OLGA: 20 black and white interior pages with black and white cover. No cover price. Written by Dino Caruso with art by Simon Fernandes. CROSSROADS: 20 black and white interior pages with full colour cover comics digest. $4.00 cover price. Written by Dino Caruso with art by Paul Quinn. Both titles published by Caruso Comics.
CROSSROADS and OLGA are both what I would refer to as slice of life comics. As I've stated many times in the past the slice of life genre is not, shall we say, my cup of tea and neither of these two comics do anything for me that would result in me changing my mind. The best I can say about OLGA is that Dino Caruso's dialogue is well done and Simon Fernandes' artwork suits the story. Outside of that the comic left me flat and was so boring that by the time I had finished reading it I had forgotten what had happened in the first few pages. To refer to OLGA as a snooze fest is an understatement.
As for CROSSROADS, it doesn't even have story compatible artwork going for it. As was the case with A CAUTIONARY TALE-which I reviewed last time out -Paul Quinn's artwork is inconsistent at best and his renditions of individual characters in the comic is done so poorly and his story flow so erratic that the result is that it is almost impossible to follow an already dull tale. Dino's dialogue is good but not good enough to hold my attention and definitely not good enough to warrant the $4 cover price. To be honest I found both these comics to be a total waste of time and I wouldn't even recommend them to fans of slice of life comics. If that's your cup of tea there are a lot better comics of that nature out there.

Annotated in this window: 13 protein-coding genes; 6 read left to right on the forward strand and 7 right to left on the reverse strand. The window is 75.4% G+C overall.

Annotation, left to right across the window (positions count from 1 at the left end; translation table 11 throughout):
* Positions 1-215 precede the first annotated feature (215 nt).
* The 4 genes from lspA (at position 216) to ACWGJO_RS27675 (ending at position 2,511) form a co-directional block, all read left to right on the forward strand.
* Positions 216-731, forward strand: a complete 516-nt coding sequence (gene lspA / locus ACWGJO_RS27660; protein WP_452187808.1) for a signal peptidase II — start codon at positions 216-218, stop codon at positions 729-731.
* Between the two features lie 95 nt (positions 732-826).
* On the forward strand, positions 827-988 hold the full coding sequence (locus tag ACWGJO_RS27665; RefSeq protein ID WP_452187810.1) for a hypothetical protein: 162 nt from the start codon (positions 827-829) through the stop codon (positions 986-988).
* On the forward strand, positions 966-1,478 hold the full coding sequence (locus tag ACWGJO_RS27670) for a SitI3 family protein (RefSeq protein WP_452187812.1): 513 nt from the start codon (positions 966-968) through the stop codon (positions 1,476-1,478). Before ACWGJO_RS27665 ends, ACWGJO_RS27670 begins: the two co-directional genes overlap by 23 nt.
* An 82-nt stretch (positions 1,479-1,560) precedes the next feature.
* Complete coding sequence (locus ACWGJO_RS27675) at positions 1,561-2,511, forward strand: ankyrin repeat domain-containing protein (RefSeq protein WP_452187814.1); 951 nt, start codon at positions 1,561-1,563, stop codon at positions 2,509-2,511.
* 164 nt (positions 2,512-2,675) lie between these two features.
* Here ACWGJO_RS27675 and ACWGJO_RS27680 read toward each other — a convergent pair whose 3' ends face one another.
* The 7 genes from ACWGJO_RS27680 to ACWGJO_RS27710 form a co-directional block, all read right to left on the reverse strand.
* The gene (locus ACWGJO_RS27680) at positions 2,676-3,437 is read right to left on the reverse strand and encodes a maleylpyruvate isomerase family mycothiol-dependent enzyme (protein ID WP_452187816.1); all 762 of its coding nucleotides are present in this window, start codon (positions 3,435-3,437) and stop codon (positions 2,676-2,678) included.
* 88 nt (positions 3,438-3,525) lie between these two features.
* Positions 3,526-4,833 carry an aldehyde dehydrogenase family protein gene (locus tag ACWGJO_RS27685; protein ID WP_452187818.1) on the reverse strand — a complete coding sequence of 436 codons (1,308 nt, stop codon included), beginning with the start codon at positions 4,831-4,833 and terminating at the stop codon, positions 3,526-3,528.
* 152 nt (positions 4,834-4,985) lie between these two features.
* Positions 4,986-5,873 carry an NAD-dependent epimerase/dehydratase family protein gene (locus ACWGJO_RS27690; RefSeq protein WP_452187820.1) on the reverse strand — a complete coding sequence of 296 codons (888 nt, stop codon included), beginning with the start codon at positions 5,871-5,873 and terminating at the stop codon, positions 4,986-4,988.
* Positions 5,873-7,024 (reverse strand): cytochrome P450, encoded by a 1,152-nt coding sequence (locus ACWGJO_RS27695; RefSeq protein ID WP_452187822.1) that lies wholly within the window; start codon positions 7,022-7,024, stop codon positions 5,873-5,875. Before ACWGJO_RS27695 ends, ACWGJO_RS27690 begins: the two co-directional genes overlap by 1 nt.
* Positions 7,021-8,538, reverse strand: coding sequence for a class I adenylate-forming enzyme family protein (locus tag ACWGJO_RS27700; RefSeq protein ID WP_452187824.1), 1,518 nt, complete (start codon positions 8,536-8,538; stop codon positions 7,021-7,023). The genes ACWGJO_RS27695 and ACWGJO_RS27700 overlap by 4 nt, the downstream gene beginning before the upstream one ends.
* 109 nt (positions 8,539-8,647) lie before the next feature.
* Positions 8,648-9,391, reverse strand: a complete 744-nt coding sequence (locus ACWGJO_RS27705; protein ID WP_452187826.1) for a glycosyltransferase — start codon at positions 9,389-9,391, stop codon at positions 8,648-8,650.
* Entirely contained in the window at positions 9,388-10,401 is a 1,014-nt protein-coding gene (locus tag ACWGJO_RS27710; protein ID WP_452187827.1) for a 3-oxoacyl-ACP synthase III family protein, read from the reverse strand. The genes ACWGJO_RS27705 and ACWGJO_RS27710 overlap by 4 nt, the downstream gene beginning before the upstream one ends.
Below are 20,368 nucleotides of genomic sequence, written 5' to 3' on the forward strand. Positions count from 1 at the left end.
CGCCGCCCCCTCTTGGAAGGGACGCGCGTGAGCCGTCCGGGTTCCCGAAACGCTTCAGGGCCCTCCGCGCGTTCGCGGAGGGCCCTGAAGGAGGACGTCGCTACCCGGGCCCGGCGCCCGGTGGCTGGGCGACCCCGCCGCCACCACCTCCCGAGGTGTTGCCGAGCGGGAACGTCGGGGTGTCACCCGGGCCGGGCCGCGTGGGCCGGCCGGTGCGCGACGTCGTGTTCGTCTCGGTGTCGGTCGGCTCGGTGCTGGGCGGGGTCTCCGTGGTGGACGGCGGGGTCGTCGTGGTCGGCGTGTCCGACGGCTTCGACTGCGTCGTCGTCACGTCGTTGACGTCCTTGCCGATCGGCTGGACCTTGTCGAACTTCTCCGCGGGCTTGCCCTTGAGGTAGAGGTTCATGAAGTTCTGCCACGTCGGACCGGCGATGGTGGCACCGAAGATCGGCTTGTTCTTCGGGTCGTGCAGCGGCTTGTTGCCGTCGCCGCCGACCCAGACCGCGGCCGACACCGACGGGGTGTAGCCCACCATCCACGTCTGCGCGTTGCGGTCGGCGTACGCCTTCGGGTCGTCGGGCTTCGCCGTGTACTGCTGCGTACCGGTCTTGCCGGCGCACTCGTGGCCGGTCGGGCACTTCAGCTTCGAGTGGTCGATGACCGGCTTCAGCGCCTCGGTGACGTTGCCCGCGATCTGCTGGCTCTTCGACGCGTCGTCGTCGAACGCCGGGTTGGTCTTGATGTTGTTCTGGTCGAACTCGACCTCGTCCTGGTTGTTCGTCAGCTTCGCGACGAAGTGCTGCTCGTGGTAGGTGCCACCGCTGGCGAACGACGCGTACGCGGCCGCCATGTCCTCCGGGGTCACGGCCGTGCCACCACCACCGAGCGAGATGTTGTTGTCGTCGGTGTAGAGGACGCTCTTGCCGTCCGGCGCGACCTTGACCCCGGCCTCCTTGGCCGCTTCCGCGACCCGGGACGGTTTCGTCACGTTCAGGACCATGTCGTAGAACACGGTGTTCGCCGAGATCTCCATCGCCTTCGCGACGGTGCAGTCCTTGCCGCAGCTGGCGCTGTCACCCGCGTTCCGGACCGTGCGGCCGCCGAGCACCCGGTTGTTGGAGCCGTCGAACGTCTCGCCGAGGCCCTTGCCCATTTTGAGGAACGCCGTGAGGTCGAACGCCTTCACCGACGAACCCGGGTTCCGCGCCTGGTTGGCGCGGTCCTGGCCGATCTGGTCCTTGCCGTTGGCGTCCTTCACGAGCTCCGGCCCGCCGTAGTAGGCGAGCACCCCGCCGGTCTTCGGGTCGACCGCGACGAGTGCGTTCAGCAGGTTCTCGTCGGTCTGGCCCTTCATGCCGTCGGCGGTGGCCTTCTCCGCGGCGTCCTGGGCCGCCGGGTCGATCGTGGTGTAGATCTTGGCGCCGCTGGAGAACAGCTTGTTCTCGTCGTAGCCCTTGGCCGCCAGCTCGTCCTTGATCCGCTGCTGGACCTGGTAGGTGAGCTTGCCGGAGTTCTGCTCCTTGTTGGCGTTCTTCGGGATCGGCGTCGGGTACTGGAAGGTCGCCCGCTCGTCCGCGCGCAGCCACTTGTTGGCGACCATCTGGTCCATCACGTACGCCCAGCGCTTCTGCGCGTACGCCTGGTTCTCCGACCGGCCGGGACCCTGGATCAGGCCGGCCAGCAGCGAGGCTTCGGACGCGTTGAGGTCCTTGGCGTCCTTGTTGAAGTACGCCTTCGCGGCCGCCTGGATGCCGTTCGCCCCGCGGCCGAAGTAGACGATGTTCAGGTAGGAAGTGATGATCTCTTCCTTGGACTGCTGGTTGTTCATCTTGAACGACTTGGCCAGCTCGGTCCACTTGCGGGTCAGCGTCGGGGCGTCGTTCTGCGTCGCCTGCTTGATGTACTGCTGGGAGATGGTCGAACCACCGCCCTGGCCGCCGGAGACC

I really had high hopes for this comic. I really did. But alas, I am sad to say, that by the time I finished reading the 20 pages it took to tell this tale I was left, as I was with OLGA and CROSSROADS, with the sense that I had wasted my time. Basically this is a super-hero story about the title character being branded a traitor and a back stabber by the general public and his attempts to try to clear his name. What it really was though is a slice of life comic featuring people in costumes. And not a very well done slice of life comic at that.
While the dialogue was good-notice the theme here?-the story is thing (this tale could easily fit into an 8-page backup slot instead of being stretched into the 20 boring pages that it was) and the whole premise of his being branded as a traitor and a back stabber is unrealistic.
As for the artwork, Paul D. Houston's style is such that it makes Paul Quinn's work look good by comparison. His figure renditions are terrible and his use of panel pacing can best be summed up as distracting. And I could almost swear that I've seen some of the panels in this tale elsewhere though with different characters in them with some panels being more obvious than others. I wish I could have been more positive about this comic but I can't. Don't buy it.
If though you decided to buy COURAGE or other Caruso Comics you can find out how by visiting www.carusocomics.com.
That's it for this installment of E-Dispatches. See you next time out.
Jonathan A. Gilbert is a newspaper columnist, feature writer and freelance comic book writer and editor who lives in Port Stanley Ontario, Canada. His work can be found all over the place including at http://cepublishing.wetpaint.com . If you wish to contact him feel free to email his at either firstname.lastname@example.org or JonAllanGilbert@yahoo.ca .